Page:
UK ‘Big Five’ high street banks face ‘too big to compete’, as small challenger banks secure stellar returns says KPMG

UK 'Big Five' high street banks face too big to compete

According to a new KPMG report, the UK challenger banking sector is outperforming the ‘Big Five’ UK high street banks.


Also on

  • Challenger banks embark on lending spree as they increase lending assets by 16 per cent -  compared to a decline of 2.1 per cent for the ‘Big Five’ high street banks
  • The UK challenger banks are growing faster than the UK’s ‘Big Five’ banks in 2014 - but it is the Small Challengers who are securing returns greater than technology giants
  • Key financial indicators of Large Challengers are becoming similar to those of the ‘Big Five’ – raising the question of how long they’re able to continue challenging

The UK challenger banking sector is outperforming the ‘Big Five’ UK high street banks, however, the Large Challenger banks need to accelerate how they stand out in the market, according to a new KPMG report.

The new annual report, The Game Changers, analyses the full-year results of some of the largest UK challenger banks, grouped in three categories1 – the ‘Large Challengers’, ‘Small Challengers’ and ‘Retailer-owned’ banks.

The report reveals that while Small Challenger banks are securing stellar returns, key financial indicators of the Large Challengers such as the return on equity, are becoming very similar to the ‘Big Five’ – Barclays, HSBC, Lloyds, RBS and Santander.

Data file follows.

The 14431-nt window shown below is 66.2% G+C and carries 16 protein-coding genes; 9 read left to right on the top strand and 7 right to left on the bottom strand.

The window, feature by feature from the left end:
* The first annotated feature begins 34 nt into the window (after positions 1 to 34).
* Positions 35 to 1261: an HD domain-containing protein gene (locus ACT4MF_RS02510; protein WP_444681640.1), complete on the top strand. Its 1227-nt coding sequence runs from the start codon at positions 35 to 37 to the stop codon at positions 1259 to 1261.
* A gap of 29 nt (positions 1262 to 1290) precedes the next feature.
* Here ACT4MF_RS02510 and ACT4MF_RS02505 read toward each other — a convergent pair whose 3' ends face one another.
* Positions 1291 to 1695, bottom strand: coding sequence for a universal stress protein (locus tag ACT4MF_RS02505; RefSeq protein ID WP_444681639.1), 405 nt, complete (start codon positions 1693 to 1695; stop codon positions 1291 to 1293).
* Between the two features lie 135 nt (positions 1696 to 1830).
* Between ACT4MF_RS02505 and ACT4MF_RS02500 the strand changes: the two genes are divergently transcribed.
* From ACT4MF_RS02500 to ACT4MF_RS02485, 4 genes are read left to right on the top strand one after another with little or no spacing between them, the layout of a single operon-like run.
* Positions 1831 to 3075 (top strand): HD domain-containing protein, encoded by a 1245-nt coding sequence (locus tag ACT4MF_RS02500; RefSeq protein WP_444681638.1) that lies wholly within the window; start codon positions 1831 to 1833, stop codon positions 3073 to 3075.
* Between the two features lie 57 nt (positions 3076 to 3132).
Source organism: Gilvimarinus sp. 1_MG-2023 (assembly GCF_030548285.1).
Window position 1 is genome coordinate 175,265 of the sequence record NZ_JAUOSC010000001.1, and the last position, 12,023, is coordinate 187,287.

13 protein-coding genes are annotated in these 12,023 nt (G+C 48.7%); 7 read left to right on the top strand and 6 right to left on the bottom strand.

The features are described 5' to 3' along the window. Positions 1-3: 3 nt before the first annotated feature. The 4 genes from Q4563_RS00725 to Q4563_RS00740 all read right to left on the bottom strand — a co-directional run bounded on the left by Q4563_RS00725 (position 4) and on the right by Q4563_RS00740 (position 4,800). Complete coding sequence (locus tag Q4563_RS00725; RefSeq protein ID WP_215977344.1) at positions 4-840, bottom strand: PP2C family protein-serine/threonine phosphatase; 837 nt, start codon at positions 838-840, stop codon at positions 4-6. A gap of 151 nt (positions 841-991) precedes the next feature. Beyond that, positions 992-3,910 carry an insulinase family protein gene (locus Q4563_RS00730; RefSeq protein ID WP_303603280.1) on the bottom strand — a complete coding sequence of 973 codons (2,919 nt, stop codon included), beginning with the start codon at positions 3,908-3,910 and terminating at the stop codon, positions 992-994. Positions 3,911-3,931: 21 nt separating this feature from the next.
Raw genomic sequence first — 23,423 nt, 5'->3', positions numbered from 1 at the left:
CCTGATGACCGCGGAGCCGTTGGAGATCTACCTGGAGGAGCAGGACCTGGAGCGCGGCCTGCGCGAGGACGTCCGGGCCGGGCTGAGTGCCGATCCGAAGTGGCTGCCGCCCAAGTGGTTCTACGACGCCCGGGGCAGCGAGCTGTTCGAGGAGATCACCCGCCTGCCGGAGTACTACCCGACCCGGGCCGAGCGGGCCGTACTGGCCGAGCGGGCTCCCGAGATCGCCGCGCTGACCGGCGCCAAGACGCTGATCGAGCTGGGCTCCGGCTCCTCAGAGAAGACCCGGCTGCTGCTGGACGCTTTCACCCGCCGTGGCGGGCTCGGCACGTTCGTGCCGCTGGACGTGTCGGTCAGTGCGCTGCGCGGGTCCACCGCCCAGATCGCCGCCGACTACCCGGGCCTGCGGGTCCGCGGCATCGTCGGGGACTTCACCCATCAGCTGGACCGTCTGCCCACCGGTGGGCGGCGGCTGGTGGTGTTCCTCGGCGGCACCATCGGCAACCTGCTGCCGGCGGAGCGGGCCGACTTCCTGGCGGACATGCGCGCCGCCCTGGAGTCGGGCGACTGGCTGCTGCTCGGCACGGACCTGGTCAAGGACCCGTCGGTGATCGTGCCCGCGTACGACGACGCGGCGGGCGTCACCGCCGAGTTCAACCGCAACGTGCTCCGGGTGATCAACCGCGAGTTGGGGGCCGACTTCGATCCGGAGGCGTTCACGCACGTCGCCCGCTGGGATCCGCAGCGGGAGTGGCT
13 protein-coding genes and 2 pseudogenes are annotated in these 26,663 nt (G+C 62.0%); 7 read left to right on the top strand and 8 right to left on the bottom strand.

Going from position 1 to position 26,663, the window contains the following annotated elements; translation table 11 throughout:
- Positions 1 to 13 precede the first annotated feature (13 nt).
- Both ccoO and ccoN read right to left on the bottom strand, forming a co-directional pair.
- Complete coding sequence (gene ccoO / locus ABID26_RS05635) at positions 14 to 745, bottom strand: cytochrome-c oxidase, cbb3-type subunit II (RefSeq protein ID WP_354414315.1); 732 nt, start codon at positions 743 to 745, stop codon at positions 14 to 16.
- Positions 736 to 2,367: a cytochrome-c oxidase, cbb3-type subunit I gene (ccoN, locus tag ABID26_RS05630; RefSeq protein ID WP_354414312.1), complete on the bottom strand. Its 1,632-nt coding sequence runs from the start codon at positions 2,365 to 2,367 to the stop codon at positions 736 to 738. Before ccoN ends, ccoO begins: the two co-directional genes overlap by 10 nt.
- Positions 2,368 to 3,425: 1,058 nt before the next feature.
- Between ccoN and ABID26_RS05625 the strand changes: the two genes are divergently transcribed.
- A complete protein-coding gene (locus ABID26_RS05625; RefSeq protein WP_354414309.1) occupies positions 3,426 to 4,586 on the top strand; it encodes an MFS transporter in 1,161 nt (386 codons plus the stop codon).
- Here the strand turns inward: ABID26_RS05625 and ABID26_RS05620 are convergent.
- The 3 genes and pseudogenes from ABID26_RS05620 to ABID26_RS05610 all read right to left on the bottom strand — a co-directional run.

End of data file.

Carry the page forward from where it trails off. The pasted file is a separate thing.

‘Big Five’ UK banks Challenger Banking sector average

Large Challenger group average

Small Challenger group average



Return on equity in 2014 2.8% 3.8% 2.1% 18.2% 15% 11%


Challenger banks overall, are also becoming more cost efficient as they grow. In particular, as Small Challengers have grown, they have benefitted in a reduction in their cost to income ratio (CTI), from 65 to 53 per cent between 2012 and 2014. Larger challengers reported a higher CTI of 64 per cent in 2014 as many have inherited a higher cost base, which has yet to be optimised.

These figures are remarkably similar to the ‘Big Five’, who reported an increase in their CTI from 60 to 63 per cent in the same period.

Warren Mead, head of challenger banking and alternative finance at KPMG, said “Although the overall challenger banking sector is growing rapidly and securing greater returns, it is the Small Challengers who are driving its growth.

“Small Challengers are securing high returns and have better cost optimisation. If this trend were to continue, as the challengers grow and benefit from economies of scale, it poses an interesting question for the Big Five as to whether too big to fail, becomes too big to compete? “Financially, the Large Challengers are looking very similar to those of the traditional banks. To ensure they remain differentiated, they must review their brand, distribution, products, culture and customer service.

“Digital banking is a great example. Our report found that the mobile functionality of the challengers is at best equal to, but often worse than, the ‘Big Five’. For those challengers focusing on customer service or cost as a differentiator, this could be a major hurdle for the future.”